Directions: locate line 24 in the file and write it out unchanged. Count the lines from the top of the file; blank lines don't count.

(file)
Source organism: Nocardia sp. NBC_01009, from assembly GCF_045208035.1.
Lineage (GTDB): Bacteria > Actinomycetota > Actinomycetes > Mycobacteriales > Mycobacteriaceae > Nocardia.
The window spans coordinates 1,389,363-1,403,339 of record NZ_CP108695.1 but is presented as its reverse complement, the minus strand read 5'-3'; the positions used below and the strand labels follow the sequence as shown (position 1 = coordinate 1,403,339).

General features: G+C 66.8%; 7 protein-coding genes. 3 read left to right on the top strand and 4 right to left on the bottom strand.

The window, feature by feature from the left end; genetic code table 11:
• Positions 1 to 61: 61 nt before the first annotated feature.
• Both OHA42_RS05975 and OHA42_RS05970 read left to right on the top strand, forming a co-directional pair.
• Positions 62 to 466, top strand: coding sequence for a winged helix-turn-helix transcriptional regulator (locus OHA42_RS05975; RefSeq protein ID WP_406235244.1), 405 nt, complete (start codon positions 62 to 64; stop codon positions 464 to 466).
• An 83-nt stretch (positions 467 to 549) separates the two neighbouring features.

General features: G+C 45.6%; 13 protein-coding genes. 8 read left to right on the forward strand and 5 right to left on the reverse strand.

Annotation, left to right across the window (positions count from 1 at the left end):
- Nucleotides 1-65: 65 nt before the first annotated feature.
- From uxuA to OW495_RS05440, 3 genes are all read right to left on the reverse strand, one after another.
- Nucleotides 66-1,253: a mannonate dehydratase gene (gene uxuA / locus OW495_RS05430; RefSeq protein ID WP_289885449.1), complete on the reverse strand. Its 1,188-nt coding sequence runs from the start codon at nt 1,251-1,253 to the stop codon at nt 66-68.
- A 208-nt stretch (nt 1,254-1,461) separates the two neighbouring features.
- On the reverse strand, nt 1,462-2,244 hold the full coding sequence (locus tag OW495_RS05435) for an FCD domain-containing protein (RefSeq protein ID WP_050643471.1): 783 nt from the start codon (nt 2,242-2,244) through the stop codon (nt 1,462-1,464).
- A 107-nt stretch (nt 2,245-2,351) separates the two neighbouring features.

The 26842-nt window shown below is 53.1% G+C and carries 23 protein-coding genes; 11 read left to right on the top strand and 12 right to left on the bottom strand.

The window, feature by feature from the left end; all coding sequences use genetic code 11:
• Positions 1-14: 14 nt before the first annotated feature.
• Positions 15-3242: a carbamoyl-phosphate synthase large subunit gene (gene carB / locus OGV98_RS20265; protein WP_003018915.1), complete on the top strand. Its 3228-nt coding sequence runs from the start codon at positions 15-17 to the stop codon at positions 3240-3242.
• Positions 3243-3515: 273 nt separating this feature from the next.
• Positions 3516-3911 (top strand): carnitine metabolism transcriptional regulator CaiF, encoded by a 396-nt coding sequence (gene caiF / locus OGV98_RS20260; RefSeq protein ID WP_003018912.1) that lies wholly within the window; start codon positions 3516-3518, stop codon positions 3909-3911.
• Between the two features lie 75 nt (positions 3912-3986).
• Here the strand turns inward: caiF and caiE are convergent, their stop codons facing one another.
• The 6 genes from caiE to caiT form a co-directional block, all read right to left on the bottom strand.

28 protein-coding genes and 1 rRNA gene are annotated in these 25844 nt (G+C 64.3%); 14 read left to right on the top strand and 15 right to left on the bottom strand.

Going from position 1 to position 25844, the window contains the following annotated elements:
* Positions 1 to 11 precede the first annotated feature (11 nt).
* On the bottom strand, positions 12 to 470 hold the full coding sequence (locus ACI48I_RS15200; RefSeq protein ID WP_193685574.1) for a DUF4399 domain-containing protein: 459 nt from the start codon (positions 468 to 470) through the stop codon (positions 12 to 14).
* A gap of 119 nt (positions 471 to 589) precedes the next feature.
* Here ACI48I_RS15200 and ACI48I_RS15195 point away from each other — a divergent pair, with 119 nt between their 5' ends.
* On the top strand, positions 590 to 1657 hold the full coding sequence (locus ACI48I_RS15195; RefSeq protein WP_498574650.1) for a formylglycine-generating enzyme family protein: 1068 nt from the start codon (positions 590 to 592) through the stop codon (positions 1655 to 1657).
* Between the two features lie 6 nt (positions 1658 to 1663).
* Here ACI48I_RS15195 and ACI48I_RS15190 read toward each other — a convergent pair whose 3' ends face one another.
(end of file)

• Between the two features lie 75 nt (positions 3912-3986).